The battle lines are being drawn in T-Mobile/Sprint merger

Washington DC National Capitol Building
Regulators and legislators in Washington are evaluating the proposed merger between T-Mobile and Sprint. (Getty/lucky-photographer)

The brewing fight over T-Mobile’s proposed merger with Sprint is getting clearer, with sides forming in support of—and in opposition to—the transaction. Specifically, T-Mobile appears to be rallying former regulators and legislators to its side, while some congressional Democrats and some public interest groups are formulating their arguments against the deal.

Sitting in the middle are the FCC and Department of Justice, which must sign off on the transaction. It’s unclear how those agencies might act on the deal: Although most observers see the Trump administration as favorable to big businesses, the DoJ filed a lawsuit against AT&T’s attempts to purchase Time Warner. Meantime, the FCC has allowed AT&T’s recent purchase of FiberTower and Verizon’s purchase of Straight Path, but in 2014 it moved against a Sprint and T-Mobile merger.

It’s clear that Sprint and T-Mobile are doing whatever they can to rally support for the transaction. Indeed, Sprint’s Marcelo Claure announced last week he will step away from his role as CEO of Sprint in part to spend more time in Washington to push for approval of the deal.

“This is going to be a long journey, but overall, I would say that we are—I'm happy in the fact that we have been received with an open mind and they have said, both agencies or the first people that we met in the agencies, they both said that they're going to analyze our case with open mind,” Claure said last week of his initial meetings with Washington lawmakers and regulators, according to a Seeking Alpha transcript of Sprint’s earnings call with investors. “There's no preconceived notions, and like both John [Legere, T-Mobile’s CEO] and myself have said, we feel extremely positive.”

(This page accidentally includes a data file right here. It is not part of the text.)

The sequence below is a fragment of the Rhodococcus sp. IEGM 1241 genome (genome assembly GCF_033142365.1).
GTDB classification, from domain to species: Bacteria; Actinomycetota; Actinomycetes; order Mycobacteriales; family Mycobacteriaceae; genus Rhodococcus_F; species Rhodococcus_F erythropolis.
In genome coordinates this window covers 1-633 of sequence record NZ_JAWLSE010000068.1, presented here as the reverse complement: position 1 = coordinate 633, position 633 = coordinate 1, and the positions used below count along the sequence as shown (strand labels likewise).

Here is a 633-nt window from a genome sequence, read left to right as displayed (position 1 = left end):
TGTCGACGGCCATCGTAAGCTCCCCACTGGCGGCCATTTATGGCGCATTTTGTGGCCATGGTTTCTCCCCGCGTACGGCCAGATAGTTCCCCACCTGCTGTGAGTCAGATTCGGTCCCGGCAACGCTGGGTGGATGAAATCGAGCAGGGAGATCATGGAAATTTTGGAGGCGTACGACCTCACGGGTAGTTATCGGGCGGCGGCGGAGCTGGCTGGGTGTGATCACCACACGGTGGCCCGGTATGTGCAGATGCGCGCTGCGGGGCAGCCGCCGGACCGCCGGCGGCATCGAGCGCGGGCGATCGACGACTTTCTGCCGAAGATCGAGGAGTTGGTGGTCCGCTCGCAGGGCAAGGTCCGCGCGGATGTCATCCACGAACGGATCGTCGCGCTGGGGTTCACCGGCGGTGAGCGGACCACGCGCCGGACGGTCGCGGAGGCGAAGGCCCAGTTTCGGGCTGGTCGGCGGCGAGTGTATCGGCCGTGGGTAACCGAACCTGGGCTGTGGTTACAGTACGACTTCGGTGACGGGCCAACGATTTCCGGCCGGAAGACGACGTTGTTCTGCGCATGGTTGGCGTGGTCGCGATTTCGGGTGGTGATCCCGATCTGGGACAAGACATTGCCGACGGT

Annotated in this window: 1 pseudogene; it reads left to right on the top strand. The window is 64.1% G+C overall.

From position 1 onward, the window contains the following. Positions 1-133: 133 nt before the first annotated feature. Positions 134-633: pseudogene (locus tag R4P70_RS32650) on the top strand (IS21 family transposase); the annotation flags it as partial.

Meantime, T-Mobile appears to have added the likes of John Sununu and Robert McDowell to its roster of supporters. Sununu (a former U.S. Senator) and McDowell (a former FCC commissioner) both recently wrote columns in support of the deal—Sununu in Morning Consult and McDowell in Forbes—and both are listed as either consultants or advisors to T-Mobile.

On the opposite side of the transaction are groups like Public Knowledge. “If approved, this deal would especially hurt consumers seeking lower-cost wireless plans, as the combined company’s plans would likely increase while competitors AT&T and Verizon would have even less incentive to lower prices,” noted Phillip Berenbroick, senior policy counsel at Public Knowledge, in a statement from the group. “Unless the merging parties can demonstrate clear competitive benefits we have yet to see, we will urge the Department of Justice and the FCC to reject this deal.”

And, as reported by The Hill, Sen. Amy Klobuchar and a handful of other Democratic senators inked a letter to the FCC and DoJ arguing against the merger of Sprint and T-Mobile. “As more than three-quarters of American adults now own smartphones, including many who depend on these devices for their primary connection to the internet, an anticompetitive acquisition in the wireless market could result in higher prices for American consumers or force some people to forego their internet connection altogether,” they wrote in the letter.

At the very least, some analysts are expecting regulators to require the companies to divest some of their holdings: "While they would like to keep it all, given the vast amount of spectrum they have at the 2.5 Gigahertz range, that could be problematic," Fitch Ratings analyst Bill Densmore said, according to TheStreet.

After years of on-and-off negotiations, T-Mobile and Sprint reached a merger agreement late last month in a transaction the companies hope to complete by early next year.

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